Monday, March 14, 2016

In Search of Lost Girls By Alan McCluskey

In Search of Lost Girls 

By Alan McCluskey

My 100th book review by Ginger Dawn Harman

In Search of Lost Girls is more than a LGBT young adult novel that explores life, love, and the struggles of a transgender teen named Peter and his friends. It is more than a book that examines the injustice of child abuse for girls in an orphange and neglect as a young boy confronts his perpetrator at a funeral. This novel will grasp at your heart strings and offer a different perspective to what is the core of the human soul. I have often commented that author Alan McCluskey is ahead of his time with his works. Yet, In Search of Lost Girls tackles the strong emotional topics that are often displayed in today’s media, courts, and whispered behind closed doors. 

As Kate says of the nun to the other girls: “She’s a lost girl like us.” Even adults can feel like lost children.

The main theme of In Search of Lost Girls is acceptance. McCluskey examines not only the cultural norms of gender but, how we interact and treat others that may be a bit different than us. Furthermore, In Search of Lost Girls captures the voice of a group of abused young girls in an orphanage and at the same time offers hope to a young boy as he explores his own beliefs and autonomy. With resilience, compassion, and the assistance of strangers each character has a unique story that will connect with young adult and older readers.
The novel begins with Arthur Yong pacing as he has a memory of a young girl who snubbed him. The young girl is the same age as a character in his book. As he contemplates, a nun interrupts him and the reader is immediately placed in an orphanage of neglected girls. Meanwhile in a school corridor, Peter is introduced to a new boy by the name of Andrew who has suffered an abusive home situation and is removed to later live with Dr. Grant. Andrew and Peter are forced into gender roles as girls where life changing decisions are eventually made. As one confronts his abusive past the other struggles with his gender and autonomy. With a plot of twists and turns full of emotion and action, the reader will not be able to put the novel down. 

I completely connected with the characters and appreciated the care and respect that the author used while writing such sensitive material. Moreover, as the author conveys the struggles of the teens, he also displays the adult’s problem solving skills as well. This not only serves as a role model for the teens but displays that we all have unique stories and all of us are changing. However, I was completely devastated with a death of a favorite character. The ending is especially emotional.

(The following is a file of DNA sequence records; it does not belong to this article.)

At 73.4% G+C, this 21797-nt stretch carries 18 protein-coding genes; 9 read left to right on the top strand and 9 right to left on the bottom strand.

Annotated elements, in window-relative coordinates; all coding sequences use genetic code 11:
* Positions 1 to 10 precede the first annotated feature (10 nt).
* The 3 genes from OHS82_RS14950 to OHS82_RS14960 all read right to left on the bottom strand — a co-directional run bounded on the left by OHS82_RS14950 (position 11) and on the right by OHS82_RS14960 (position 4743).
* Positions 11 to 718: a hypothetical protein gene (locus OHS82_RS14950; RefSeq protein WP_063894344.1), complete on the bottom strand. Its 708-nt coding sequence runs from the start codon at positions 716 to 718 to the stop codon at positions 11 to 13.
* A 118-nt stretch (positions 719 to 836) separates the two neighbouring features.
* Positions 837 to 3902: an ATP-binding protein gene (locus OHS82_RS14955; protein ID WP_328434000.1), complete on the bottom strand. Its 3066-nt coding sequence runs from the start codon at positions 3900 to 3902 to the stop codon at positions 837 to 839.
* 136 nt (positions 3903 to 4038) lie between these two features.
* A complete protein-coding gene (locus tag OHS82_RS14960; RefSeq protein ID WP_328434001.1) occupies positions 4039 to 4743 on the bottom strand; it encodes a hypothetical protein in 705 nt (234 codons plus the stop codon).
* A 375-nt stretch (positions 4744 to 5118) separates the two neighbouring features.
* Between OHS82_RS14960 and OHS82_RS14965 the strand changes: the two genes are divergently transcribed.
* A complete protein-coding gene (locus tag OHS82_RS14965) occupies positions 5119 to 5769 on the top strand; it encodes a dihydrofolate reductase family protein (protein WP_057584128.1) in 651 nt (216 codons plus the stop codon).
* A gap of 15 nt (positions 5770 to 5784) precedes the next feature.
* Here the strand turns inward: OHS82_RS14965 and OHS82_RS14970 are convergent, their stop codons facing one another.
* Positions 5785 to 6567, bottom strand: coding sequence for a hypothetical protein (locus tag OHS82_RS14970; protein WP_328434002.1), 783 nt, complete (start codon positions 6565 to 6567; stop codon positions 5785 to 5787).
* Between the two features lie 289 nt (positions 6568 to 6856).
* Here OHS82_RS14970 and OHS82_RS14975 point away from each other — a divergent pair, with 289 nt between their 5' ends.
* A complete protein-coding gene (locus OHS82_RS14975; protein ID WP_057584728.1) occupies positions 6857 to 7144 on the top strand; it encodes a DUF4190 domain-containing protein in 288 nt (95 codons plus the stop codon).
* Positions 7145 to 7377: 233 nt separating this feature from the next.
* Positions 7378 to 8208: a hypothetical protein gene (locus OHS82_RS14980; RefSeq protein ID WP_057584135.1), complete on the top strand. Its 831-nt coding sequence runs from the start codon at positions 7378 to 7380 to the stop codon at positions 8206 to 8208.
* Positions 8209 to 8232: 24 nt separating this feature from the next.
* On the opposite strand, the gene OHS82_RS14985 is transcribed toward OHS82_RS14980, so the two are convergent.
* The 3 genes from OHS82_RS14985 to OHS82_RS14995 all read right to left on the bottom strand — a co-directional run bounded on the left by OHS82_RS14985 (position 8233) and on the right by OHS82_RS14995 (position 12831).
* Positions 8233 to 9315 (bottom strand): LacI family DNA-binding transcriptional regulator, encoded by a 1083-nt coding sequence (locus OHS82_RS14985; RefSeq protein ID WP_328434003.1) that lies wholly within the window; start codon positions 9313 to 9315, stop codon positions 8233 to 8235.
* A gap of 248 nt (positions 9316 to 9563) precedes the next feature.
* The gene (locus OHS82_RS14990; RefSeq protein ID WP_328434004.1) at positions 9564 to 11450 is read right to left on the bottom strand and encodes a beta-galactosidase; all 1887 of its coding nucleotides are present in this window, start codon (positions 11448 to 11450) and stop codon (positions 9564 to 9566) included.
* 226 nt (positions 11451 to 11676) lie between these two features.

My favorite line was, May those that are excluded because they are different find a home such as this in which they are accepted and appreciated as they really are." 

For Peter, dressing as a girl was a very private activity. When circumstances forced him to disguise in a dress and tights, being seen as a girl was not necessarily the pleasure he might have imagined.


I also like, “Despair is an ugly thing when it refuses hope.”  

Alan McCluskey weaves emotional detail and perspective seamlessly into the story. McCluskey creates a vivid setting, believable characters both good and despicable, and a clear portrayal of the moral and social challenges facing youth and adults today. Not only can this sequel stand alone, for many readers it will be one of the most empowering novels they have read. I hope book three will be written soon. I give my highest recommendation to In Search of Lost Girls written by Alan McCluskey.

Alan McCluskey lives amid the vineyards in a small Swiss village between three lakes and a range of mountains Nearby, several thousands of years earlier, lakeside villages housed a thriving Celtic community. The ever-present heart-beat of that world continues to fuel his long-standing fascination for magic and fantasy.

Whether his novels be about Sally, Brent and Keira in The Storyteller’s Quest or Peter, Kaitling and Fi in Boy & Girl or in In Search of Lost Girls, all Alan McCluskey’s novels tell the story of young people who, despite the immense difficulties that abound, discover and develop their own astounding talents and manage to do the exceptional.
Alan McCluskey has published two YA novels in The Storyteller’s Quest series: The Reaches and The Keeper’s Daughter. A third book, The Starless Square, is awaiting publication. He has also published Boy & Girl and its sequel In Search of Lost Girls.
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